If the law sets a criminal to catch other criminals what do you think those criminals will think? My colleagues have discovered that new legislation threatens to do just that.A new draft revision of the Environmental Protection Law is now online for public comment. The draft...

Environment

07.24.13

Government-Backed NGO Under Pressure to Act Against...

CHINADIALOGUE

The All-China Environmental Federation (ACEF), a government-backed NGO, is being urged to take legal action against the Shenhua group, one of China’s largest energy companies and also a member of the ACEF.A subsidiary of the Shenhua group in Inner Mongolia has reportedly been...

Environment

07.18.13

Chinese Nuclear Versus Chinese Renewables

CHINADIALOGUE

Germany’s Energy transition (‘Energiewende’) has been much feted, but when it comes to energy and climate-change policy, China is the country to watch. Its burgeoning economy and voracious appetite for coal-fired power make it the world’s biggest source of greenhouse...

Environment

07.16.13

Local Officials in North China Quit Smoking to Fight...

CHINADIALOGUE

If you are planning to quit smoking, here is another reason to do so—it can fight air pollution, at least according to local officials in China’s northern Hebei Province.Officials in Cangzhou city, Hebei vowed to quit smoking in front of a mass rally this week, claiming the...

Environment

07.08.13

The Water Challenge Facing China’s Coal and Power...

CHINADIALOGUE

It is an inescapable truth that China needs coal—and that coal needs water. The coal industry, from mining to power generation and coal-to-chemicals, accounts for one-sixth of China’s water withdrawals. This is not sustainable and in some areas coal mining is already...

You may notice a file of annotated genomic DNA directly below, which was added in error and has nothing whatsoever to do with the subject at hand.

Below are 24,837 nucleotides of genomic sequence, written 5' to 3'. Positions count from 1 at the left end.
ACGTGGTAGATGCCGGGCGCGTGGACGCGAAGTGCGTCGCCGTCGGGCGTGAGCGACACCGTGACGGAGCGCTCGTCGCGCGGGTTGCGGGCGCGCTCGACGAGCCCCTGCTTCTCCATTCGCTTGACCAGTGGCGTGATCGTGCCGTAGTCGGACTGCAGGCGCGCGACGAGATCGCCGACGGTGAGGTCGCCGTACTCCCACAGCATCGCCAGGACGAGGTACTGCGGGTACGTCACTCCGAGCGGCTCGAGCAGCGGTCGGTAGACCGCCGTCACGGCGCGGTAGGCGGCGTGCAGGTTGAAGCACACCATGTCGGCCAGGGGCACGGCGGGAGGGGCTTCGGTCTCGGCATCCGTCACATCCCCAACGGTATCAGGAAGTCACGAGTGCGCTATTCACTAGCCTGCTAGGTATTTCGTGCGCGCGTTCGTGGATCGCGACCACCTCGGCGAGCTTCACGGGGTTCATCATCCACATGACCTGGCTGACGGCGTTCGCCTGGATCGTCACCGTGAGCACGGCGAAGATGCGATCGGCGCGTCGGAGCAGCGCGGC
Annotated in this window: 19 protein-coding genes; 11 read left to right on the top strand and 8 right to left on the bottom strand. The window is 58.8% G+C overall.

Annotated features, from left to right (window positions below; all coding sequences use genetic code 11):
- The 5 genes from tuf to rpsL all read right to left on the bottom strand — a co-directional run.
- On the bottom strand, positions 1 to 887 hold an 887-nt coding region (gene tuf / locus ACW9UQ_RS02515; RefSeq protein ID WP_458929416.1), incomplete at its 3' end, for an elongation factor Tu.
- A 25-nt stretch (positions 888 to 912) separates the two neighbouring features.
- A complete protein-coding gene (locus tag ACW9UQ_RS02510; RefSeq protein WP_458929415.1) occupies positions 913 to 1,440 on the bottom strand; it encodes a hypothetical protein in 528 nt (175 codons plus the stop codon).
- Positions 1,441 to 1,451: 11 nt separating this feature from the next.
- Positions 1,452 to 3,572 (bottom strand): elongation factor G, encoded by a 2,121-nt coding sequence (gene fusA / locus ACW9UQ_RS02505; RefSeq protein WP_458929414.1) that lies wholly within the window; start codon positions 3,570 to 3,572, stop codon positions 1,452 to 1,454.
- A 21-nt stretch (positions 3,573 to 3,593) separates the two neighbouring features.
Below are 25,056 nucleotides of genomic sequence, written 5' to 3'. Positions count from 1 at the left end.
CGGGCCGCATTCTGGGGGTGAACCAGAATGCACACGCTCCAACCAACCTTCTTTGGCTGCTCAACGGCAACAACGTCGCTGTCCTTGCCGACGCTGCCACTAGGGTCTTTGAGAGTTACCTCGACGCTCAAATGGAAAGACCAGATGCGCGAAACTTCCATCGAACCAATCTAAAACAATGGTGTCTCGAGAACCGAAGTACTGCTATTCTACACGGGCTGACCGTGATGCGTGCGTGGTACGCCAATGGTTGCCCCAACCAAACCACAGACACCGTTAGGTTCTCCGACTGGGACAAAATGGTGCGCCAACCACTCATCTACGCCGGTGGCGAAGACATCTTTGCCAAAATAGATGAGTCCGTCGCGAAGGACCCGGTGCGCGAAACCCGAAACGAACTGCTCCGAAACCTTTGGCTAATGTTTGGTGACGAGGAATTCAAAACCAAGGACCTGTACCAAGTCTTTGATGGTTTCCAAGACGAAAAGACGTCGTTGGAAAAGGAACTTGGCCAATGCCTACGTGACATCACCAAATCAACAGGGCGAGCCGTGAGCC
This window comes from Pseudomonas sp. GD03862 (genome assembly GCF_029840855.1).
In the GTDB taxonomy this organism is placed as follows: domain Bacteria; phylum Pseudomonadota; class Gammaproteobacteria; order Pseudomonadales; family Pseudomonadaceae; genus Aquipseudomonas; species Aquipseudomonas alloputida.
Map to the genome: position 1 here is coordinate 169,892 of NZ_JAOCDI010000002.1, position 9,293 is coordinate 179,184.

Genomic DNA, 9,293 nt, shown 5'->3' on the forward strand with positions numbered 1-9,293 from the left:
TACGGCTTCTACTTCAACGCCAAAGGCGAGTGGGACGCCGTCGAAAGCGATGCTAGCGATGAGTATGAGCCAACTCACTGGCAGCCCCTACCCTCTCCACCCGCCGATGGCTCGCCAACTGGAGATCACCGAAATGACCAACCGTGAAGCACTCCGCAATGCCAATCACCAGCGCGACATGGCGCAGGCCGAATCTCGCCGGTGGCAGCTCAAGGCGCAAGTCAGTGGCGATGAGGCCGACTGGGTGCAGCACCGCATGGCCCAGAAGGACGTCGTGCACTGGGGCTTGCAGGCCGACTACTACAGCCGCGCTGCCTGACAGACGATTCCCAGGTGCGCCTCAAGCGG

Environment

07.03.13

Understanding China’s Domestic Agenda Can End U.N....

CHINADIALOGUE

Li Shuo of Greenpeace China has recently argued on chinadialogue that U.N. climate talks can drive more ambitious greenhouse gas (GHG) reductions in China, the world’s largest emitter. This optimism goes against much of the conventional wisdom regarding the negotiations....

Environment

06.06.13

Wuxi-Düsseldorf and the Challenge of Green City...

CHINADIALOGUE

At first glance, it isn’t an obvious pairing. Düsseldorf is the fashion and advertising capital of Germany. Wuxi is a fast-growing industrial city on China’s east coast, with probably more coal plants than catwalks. But a German environmental think-tank has linked the two...

Environment

05.30.13

China’s “NIMBY” Protests: Sign of Unequal Society

CHINADIALOGUE

NIMBY—or “not in my backyard”—protests happen when residents attempt to protect their neighborhoods from the negative impacts of public or industrial facilities. Since the 2007 “walking protests” against a PX chemical factory in Xiamen, we have seen a halt called to...

Environment

05.28.13

How China Can Kick-start Carbon Capture and Storage

CHINADIALOGUE

China’s estimated total carbon dioxide emissions reached 25 percent of global emissions in 2011 and they continue to grow rapidly—so rapidly, in fact, that the increase in China’s emissions over an eight-month period is about the same as the UK’s total...

Environment

05.23.13

Food Safety Scandals Bring Reality-Check to “Chinese...

CHINADIALOGUE

In the wake of China’s recent food scandal, Chinese premier Li Keqiang has vowed to enforce the toughest food safety regulations.“We need to crack down on practices that violate laws and regulations with a heavy fist, and make the lawbreakers pay an unaffordable price for...

Environment

05.20.13

Water-Trading Could Exacerbate Water Shortages in China

CHINADIALOGUE

Large-scale engineering projects and rigorous state control are hallmarks of the Chinese developmental model, and both have been apparent in the country’s approach to water management.A US$62 billion project to divert water from the south to the parched north is under way,...